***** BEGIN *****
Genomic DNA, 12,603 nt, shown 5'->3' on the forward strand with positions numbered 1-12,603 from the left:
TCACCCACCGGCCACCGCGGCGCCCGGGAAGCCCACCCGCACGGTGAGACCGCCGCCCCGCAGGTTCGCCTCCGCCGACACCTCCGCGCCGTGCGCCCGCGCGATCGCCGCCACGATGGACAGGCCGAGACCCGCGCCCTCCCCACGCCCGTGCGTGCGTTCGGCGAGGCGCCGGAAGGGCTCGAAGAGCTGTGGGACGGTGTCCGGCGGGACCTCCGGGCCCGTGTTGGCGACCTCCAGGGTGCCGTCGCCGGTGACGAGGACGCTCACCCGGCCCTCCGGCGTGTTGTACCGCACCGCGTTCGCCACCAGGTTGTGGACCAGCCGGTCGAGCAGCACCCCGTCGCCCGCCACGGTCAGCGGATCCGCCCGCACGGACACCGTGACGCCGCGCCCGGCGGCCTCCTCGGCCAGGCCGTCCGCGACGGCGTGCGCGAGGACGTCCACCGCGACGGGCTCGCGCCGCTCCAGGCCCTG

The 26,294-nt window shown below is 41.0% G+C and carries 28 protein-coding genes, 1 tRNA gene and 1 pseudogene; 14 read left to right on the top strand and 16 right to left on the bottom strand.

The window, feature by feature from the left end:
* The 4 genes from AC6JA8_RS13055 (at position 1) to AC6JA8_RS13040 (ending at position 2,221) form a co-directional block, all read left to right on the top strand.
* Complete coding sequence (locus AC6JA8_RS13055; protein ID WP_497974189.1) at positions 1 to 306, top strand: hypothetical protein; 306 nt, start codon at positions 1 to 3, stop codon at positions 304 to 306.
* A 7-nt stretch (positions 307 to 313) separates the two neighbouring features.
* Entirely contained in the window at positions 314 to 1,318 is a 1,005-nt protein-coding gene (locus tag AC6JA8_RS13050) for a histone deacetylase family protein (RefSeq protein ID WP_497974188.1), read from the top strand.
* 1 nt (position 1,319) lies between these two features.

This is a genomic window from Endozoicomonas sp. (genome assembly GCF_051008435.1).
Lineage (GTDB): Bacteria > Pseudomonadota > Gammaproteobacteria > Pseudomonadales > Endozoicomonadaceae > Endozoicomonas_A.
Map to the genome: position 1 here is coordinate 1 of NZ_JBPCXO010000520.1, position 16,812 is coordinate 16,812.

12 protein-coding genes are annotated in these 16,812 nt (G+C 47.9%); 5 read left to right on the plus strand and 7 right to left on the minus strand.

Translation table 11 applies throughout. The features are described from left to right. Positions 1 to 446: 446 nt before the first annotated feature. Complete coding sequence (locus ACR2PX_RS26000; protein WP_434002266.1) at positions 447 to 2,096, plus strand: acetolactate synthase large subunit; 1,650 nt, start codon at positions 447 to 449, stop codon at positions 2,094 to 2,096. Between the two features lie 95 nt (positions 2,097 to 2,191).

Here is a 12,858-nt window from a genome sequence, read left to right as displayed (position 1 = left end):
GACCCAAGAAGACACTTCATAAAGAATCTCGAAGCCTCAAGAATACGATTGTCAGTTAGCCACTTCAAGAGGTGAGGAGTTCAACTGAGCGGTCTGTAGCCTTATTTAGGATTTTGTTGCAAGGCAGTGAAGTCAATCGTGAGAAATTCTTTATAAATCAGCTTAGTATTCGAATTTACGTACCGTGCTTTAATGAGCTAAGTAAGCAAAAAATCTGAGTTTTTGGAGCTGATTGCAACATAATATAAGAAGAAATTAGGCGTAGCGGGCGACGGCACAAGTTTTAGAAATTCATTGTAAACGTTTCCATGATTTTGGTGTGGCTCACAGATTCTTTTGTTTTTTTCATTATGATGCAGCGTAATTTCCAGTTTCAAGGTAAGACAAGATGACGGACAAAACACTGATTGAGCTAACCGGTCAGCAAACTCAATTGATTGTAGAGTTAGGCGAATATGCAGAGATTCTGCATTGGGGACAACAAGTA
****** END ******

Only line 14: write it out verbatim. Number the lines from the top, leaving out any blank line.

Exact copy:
Translation table 11 applies throughout. The features are described from left to right. Positions 1 to 446: 446 nt before the first annotated feature. Complete coding sequence (locus ACR2PX_RS26000; protein WP_434002266.1) at positions 447 to 2,096, plus strand: acetolactate synthase large subunit; 1,650 nt, start codon at positions 447 to 449, stop codon at positions 2,094 to 2,096. Between the two features lie 95 nt (positions 2,097 to 2,191).